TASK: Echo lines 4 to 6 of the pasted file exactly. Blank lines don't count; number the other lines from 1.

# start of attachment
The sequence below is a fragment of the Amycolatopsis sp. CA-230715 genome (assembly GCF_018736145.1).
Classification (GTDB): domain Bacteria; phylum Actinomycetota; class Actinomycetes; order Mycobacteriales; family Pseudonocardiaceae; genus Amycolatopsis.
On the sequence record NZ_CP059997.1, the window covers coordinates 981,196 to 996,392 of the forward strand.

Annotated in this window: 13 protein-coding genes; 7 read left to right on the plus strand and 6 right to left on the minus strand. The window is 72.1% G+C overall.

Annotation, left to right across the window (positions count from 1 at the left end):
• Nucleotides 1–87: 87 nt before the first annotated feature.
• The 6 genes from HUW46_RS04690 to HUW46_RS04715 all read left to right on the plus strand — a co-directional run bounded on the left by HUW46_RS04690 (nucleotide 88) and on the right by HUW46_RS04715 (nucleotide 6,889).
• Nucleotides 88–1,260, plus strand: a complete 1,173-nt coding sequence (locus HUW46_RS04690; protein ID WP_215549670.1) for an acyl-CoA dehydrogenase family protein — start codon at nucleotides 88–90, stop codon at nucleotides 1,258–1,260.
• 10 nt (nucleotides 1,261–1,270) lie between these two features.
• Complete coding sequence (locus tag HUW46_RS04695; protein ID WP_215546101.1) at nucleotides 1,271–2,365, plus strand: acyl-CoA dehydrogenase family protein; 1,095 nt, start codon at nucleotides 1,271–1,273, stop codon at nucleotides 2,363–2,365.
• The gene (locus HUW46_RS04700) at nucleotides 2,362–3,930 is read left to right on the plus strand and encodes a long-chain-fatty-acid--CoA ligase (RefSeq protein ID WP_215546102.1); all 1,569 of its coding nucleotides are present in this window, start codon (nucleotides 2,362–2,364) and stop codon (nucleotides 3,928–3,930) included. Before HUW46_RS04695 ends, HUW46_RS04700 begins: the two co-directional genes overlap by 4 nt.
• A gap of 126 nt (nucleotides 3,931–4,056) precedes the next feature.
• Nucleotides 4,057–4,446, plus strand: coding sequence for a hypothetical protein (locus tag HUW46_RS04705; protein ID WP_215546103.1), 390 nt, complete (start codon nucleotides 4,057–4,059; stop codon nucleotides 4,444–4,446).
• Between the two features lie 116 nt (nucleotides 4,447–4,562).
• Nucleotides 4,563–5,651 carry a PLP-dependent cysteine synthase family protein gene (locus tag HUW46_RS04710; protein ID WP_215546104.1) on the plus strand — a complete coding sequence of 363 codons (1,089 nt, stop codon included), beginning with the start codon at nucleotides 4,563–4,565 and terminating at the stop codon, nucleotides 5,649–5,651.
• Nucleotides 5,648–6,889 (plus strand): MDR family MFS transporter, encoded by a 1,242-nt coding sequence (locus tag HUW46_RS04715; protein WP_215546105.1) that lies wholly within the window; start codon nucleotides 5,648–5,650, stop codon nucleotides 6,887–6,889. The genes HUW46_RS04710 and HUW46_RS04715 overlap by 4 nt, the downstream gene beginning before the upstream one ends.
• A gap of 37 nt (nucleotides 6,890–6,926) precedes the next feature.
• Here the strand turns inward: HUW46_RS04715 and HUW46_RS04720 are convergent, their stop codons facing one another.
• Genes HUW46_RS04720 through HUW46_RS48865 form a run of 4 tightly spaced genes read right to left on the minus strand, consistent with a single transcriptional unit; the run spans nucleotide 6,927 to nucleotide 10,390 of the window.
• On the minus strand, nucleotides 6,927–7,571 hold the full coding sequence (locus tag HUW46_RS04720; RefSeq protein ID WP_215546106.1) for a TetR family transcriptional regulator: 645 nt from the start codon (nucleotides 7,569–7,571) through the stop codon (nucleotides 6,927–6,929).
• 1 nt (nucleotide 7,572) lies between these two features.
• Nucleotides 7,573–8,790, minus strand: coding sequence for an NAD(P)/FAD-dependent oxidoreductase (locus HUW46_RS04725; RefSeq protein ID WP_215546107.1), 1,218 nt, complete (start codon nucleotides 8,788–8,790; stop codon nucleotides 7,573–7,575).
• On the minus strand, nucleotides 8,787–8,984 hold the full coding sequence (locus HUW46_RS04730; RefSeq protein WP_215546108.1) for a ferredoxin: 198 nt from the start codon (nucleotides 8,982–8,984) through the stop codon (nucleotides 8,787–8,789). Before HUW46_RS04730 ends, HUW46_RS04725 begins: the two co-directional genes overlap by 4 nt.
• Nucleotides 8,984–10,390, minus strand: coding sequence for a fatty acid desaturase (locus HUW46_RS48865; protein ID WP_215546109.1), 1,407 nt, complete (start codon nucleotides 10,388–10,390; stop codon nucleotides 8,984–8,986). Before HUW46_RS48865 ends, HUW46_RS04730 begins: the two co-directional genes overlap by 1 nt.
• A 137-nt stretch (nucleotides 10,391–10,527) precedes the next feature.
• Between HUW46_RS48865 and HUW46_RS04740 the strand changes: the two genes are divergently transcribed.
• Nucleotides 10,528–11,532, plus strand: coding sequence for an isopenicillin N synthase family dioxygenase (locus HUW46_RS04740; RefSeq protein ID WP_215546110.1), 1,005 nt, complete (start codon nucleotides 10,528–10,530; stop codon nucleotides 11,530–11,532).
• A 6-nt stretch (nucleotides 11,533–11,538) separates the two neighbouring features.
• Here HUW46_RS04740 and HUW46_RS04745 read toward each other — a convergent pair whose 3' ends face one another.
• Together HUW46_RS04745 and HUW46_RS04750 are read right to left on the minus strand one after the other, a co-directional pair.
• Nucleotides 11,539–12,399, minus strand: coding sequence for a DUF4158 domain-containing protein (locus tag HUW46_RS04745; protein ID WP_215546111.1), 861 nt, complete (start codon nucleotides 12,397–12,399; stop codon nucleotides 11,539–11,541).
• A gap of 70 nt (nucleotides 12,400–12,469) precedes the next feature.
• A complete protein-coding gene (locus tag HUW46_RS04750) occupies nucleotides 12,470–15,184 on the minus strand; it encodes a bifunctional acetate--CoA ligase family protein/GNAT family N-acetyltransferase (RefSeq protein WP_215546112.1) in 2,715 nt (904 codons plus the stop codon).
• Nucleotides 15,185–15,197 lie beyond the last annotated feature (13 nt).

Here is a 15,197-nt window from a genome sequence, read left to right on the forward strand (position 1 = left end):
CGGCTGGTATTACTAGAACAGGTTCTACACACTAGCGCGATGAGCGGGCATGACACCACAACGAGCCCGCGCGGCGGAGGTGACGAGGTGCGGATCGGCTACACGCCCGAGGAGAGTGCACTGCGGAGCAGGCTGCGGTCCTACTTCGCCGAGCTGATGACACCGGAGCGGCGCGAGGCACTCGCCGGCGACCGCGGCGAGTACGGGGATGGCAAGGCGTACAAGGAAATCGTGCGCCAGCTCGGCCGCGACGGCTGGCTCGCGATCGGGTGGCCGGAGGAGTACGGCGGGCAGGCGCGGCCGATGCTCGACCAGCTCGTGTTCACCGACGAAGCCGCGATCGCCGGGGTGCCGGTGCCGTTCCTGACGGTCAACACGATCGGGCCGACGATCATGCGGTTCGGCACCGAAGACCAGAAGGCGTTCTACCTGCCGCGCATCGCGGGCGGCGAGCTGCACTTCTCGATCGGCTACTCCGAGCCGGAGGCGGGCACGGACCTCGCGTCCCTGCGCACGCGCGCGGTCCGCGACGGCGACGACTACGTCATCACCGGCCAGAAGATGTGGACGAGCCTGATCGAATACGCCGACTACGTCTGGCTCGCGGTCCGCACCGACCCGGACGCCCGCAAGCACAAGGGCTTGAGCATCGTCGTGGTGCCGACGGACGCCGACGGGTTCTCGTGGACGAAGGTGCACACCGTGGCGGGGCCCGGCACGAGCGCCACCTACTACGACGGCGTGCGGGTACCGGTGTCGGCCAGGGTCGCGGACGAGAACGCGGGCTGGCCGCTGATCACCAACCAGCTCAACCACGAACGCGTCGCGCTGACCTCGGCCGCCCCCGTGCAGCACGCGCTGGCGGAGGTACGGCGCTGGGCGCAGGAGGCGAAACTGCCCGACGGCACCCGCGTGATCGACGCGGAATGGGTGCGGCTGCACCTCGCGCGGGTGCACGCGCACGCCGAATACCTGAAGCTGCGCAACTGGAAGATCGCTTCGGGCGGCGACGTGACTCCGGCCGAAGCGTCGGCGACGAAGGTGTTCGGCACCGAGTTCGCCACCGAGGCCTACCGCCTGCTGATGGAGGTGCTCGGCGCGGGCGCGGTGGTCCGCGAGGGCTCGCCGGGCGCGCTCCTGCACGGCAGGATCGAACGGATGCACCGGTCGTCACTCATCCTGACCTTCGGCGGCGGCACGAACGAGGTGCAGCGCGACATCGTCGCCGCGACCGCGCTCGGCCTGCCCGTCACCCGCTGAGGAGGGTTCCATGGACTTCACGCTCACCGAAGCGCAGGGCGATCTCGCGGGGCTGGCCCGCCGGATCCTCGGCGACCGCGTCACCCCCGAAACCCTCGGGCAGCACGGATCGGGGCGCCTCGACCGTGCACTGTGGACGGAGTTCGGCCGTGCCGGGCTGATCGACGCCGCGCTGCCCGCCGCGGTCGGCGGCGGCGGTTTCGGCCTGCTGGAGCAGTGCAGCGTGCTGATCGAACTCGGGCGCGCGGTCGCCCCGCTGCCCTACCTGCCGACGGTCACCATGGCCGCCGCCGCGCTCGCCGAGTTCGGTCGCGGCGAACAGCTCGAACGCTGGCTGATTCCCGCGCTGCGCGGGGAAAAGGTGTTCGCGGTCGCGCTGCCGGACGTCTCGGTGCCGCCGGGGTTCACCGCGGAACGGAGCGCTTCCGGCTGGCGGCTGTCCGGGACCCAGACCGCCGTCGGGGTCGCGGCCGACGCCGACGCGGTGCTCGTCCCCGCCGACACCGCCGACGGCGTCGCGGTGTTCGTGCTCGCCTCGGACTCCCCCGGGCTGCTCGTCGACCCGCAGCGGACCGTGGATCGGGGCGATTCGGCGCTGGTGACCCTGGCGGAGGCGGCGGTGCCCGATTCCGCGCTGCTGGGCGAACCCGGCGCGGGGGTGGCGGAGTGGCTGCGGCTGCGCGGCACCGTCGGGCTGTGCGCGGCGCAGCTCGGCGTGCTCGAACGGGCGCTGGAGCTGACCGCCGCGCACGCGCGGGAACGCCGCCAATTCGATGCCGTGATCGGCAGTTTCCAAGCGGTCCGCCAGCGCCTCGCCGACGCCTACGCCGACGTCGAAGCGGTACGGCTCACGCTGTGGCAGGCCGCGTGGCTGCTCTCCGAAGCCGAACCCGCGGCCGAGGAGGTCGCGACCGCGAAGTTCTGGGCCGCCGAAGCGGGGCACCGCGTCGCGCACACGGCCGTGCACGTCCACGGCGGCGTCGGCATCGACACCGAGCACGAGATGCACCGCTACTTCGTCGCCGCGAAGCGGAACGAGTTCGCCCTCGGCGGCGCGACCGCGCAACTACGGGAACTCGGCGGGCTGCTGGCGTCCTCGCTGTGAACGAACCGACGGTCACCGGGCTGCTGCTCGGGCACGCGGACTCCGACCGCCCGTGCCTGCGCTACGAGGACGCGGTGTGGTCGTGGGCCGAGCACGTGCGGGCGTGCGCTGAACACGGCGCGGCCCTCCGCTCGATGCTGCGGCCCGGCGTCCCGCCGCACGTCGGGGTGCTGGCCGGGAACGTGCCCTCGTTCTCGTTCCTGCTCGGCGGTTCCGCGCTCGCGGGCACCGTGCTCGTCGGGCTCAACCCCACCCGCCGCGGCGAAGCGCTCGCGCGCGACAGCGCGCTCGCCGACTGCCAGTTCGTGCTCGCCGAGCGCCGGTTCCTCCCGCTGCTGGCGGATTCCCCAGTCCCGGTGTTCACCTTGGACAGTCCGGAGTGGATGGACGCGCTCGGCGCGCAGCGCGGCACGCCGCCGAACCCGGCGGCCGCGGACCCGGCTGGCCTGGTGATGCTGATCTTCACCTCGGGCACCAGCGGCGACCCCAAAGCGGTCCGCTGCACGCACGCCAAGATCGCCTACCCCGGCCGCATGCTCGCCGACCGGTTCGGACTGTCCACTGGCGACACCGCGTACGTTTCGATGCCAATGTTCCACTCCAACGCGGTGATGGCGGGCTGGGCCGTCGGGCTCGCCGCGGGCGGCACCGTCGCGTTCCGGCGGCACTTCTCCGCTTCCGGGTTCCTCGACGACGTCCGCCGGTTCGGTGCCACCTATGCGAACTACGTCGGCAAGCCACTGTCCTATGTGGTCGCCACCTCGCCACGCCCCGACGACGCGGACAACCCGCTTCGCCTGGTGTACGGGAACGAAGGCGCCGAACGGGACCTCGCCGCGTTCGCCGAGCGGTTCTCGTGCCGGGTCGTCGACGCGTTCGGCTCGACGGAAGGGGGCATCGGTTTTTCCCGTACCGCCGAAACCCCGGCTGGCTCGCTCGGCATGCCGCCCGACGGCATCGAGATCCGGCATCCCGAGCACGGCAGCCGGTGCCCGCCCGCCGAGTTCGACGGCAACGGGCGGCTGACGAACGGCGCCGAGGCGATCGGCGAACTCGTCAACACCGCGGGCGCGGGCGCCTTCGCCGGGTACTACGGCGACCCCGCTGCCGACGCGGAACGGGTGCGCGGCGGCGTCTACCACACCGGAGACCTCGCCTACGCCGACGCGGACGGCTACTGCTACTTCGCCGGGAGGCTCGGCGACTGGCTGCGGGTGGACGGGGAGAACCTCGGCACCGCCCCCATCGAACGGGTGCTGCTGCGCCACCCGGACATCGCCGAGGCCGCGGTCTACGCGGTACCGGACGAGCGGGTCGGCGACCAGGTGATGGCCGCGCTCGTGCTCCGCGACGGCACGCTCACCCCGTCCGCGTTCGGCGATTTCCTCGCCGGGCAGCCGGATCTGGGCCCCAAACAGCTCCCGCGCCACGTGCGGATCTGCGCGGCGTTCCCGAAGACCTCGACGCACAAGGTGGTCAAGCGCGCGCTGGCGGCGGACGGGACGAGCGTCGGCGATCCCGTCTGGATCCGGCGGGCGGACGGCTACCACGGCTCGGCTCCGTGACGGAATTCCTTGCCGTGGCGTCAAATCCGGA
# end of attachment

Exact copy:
Annotated in this window: 13 protein-coding genes; 7 read left to right on the plus strand and 6 right to left on the minus strand. The window is 72.1% G+C overall.

Annotation, left to right across the window (positions count from 1 at the left end):
• Nucleotides 1–87: 87 nt before the first annotated feature.